Every time we move, breathe, reach and pull, our fascia is involved. However, if our fascia is restricted, that area is not receiving blood flow and nutrients. The tissue is what we call “dehydrated” or may have formed “adhesions” (like a scar on your skin). The result is feelings of stiffness, pain, digestive issues, organ dysfunction, poor breathing … Common health issues (arthritis, digestive disorders, migraines, anxiety, heart disease for example) have been linked to dehydrated/adhered fascia and unless addressed can lead to long term health and physical challenges. While other causes may also be a factor, it is now evident that fascia is also at play in cause and effect.

Specific techniques have been developed that will release fascial tension and adhesions, rehydrate the tissue and promote healing and wellbeing. When used regularly, it may contribute to our health and ultimately our quality of life.

The technique we are using in our Fascial Conditioning classes at the Tsawwassen Wellness Centre have proven results in reducing physical pain, improving digestion, breathing conditions such as asthma, strengthening the diaphragm and reducing stress and anxiety.

For more information on our Fascial Conditioning classes, contact the Studio at 604.943.8823 or

Anatomy Trains, Tom Myers.


TWC Hosting "The Eyes Have It" with Constance Holder

TWC is excited to be hosting a Pilates workshop called "The Eyes Have It" with Constance Holder.

Saturday May 6th - one spot left for a one on one with Constance!  Call 604.943.8823 to book.
Want to observe?  Cost: $25/day observation only.

Sunday May 7th - The Eyes Have It. 9am - 4pm.  $150 .

Click here for details:



Why is it that when a child falls, they bounce right up and when Grandma falls it is well... more of a thud?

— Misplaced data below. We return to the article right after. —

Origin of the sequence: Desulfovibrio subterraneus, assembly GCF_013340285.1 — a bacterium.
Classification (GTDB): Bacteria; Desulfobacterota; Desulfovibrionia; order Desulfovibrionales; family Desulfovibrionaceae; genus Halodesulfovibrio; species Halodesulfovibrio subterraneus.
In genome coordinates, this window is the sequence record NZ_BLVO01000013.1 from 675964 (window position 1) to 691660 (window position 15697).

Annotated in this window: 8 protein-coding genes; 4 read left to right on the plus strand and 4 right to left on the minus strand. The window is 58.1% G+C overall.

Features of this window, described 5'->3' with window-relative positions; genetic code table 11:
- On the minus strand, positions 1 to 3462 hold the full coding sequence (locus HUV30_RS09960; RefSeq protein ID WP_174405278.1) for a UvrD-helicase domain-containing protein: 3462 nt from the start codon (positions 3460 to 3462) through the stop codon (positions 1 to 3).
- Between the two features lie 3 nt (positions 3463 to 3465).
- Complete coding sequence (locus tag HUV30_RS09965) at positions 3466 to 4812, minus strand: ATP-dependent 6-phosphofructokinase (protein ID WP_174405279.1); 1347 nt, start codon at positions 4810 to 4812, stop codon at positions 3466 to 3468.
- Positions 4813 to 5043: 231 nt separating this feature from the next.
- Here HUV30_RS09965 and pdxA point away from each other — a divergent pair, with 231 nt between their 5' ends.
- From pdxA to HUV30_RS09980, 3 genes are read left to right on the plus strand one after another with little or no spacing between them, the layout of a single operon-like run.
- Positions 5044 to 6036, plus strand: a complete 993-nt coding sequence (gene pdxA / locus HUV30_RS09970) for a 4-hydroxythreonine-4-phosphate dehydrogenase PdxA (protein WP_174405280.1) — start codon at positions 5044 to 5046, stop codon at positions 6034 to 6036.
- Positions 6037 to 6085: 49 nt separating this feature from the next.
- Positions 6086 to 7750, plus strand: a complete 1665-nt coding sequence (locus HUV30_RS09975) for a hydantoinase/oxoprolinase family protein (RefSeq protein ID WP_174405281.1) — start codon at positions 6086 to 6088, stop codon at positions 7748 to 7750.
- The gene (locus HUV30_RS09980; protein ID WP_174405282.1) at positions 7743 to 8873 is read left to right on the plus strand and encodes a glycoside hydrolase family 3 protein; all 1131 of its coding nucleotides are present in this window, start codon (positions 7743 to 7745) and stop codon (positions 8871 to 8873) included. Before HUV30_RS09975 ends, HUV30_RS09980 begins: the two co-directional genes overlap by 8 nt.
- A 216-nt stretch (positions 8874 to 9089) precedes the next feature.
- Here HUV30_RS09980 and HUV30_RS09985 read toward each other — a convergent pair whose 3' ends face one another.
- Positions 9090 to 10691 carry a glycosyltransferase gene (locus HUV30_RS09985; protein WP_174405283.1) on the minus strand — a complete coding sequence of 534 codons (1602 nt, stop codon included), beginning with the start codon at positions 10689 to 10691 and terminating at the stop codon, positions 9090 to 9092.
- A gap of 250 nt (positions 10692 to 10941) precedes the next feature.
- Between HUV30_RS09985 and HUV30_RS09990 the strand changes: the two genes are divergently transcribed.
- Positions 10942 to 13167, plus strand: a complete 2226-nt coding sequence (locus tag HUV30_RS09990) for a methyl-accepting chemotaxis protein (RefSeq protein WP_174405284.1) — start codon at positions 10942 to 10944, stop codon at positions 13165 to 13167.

Why is it that when babies are born they can't hold up their head or support their body but after time, they can support their head, roll over onto all fours, then stand and then walk?

fasciaFascia is a thin netted layer of tissue that surrounds our muscles, nerves, arteries, veins and organs.  It runs in many, many layers.  It is webbed and moves three dimensionally.  Fascia is what connects muscles and transfers force from one muscle to the next creating coordinated movement.  Muscle without fascia is just hamburger. 

When we are born, our fascia is very supple, loose and highly hydrated.  As we move through our days as little ones, the fascia takes on more form or tensegrity, allowing us to access muscle and be able to support our head, lift our limbs and eventually roll over, crawl and walk.  Fascia is elastic allowing us to move but also to stabilize.

In the case of stiffness, feeling tight or loss of mobility, the fascia has become too tense with a loss of hydration and starts to pull on our body.  Too much tension in our fascia not only creates feelings of tightness, it can cause other pain such as headaches, sore back, shoulders, hips and feet. 

fascia 2When we move, we hydrate the fascia and start to feel looser, more mobile, younger, stand taller.  Movement is like water to fascia.  Consider a sponge, when it is wet we can move it, twist it, wash with it. It is supple and won't break apart.  

When we get injured or don't move much in our daily life, fascia forms adhesions.  Similar to a scar on your skin, only inside your body.  Movement and breath help to break down the adhesions and hydrate the fascia.  In the case of these adhesions and tension, a specific technique is found to be most effective.  Our classes are based on this technique:
1. breath work to strengthen the diaphragm and reduce the heart rate
2. slow, three dimensional movements
3. a system of sustained holds with breath, flossing of the fascia around the joints and then core stability  
Utilizing Suspension Straps, our Fascial Conditioning program will focus on the these elements. 

Watch this video on Fascia to learn more about it, then sign up for a class this month.

- A release of tension or tightness (light in your body)
- Relaxed
- Strong and stable (hello core!)
- Aches and pains reduced or gone